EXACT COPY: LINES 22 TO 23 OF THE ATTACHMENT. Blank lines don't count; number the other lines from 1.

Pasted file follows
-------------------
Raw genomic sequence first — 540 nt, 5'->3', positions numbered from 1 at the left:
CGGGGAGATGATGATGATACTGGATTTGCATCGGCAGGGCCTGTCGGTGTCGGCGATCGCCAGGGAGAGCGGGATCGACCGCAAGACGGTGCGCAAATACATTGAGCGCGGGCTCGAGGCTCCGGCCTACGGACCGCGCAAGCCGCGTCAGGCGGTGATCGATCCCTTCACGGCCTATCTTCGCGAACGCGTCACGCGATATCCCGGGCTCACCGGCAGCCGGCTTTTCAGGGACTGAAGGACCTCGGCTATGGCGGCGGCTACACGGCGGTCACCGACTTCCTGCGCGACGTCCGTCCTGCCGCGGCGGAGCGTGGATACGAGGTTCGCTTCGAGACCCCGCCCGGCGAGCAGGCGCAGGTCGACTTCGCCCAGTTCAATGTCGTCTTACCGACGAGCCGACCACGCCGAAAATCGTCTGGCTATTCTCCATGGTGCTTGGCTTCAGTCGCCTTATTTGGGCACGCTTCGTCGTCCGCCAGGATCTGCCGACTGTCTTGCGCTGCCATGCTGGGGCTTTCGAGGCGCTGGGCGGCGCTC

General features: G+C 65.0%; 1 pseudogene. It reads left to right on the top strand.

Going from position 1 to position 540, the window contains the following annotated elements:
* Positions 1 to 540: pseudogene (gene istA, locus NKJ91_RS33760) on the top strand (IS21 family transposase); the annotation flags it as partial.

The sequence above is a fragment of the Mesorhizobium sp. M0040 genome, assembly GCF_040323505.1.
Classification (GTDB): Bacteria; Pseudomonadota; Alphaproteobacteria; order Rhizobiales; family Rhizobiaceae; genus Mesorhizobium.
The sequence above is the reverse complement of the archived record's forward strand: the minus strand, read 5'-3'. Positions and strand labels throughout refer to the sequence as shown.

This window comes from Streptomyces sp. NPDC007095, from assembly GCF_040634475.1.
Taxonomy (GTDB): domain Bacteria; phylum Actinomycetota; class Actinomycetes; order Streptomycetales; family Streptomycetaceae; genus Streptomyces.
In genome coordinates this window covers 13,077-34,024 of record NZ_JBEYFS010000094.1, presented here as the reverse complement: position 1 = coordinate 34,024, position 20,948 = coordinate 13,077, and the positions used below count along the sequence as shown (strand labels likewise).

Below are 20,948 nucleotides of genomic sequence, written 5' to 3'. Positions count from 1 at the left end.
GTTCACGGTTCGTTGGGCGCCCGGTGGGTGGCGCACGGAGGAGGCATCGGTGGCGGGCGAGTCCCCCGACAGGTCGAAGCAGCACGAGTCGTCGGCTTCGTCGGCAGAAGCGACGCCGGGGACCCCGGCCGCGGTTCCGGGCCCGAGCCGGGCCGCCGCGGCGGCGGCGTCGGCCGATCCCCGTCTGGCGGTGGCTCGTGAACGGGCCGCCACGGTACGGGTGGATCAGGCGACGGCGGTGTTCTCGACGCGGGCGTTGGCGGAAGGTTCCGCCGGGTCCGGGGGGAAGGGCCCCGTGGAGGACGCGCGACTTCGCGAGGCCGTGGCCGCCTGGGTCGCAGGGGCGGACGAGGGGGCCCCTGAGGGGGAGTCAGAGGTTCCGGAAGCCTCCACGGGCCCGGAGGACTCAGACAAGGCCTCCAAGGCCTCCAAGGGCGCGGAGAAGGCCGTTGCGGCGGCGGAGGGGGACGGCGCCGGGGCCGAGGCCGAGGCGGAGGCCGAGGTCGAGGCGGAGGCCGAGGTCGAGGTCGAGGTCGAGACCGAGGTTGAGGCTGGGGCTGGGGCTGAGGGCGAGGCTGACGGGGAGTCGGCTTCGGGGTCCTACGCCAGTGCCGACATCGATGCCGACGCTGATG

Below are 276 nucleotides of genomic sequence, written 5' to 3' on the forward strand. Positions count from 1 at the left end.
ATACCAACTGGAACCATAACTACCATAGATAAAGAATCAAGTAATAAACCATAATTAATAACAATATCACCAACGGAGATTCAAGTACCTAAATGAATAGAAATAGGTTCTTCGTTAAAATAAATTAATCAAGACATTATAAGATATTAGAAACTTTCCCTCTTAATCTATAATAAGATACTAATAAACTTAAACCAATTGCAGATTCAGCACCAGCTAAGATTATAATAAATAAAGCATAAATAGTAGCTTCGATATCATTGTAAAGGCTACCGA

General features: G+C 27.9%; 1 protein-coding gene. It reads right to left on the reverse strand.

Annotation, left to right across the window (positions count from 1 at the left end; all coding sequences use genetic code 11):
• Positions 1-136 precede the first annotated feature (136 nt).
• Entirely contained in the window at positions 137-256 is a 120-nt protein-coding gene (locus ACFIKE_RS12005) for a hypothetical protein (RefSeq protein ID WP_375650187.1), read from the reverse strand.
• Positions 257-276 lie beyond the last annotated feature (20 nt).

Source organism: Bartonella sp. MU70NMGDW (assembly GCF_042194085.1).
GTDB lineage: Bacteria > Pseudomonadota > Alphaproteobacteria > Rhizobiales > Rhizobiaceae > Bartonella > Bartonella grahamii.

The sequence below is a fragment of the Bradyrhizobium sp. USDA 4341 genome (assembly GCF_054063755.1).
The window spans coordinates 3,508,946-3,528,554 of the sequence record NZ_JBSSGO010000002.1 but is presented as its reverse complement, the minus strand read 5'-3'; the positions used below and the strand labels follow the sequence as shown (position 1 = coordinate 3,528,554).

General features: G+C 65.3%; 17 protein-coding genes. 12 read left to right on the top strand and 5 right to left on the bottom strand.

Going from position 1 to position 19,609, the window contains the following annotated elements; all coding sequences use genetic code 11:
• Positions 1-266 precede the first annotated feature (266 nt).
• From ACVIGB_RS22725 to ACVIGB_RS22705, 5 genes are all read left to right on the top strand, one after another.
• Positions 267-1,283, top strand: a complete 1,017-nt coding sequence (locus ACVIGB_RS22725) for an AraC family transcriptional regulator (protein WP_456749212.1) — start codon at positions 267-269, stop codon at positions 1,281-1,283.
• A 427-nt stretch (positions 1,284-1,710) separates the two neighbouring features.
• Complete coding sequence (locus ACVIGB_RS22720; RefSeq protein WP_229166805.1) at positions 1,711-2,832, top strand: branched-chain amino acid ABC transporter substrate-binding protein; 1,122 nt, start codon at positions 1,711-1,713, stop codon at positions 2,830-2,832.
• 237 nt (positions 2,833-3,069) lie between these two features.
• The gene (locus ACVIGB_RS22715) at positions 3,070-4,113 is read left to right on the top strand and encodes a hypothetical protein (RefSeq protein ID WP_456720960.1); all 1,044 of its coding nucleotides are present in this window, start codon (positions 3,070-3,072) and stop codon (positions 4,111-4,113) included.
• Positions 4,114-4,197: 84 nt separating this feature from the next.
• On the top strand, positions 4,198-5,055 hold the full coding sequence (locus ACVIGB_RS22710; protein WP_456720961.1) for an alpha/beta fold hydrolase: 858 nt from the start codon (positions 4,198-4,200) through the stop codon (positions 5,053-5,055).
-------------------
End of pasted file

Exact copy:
GTDB lineage: Bacteria > Pseudomonadota > Alphaproteobacteria > Rhizobiales > Rhizobiaceae > Bartonella > Bartonella grahamii.

The sequence below is a fragment of the Bradyrhizobium sp. USDA 4341 genome (assembly GCF_054063755.1).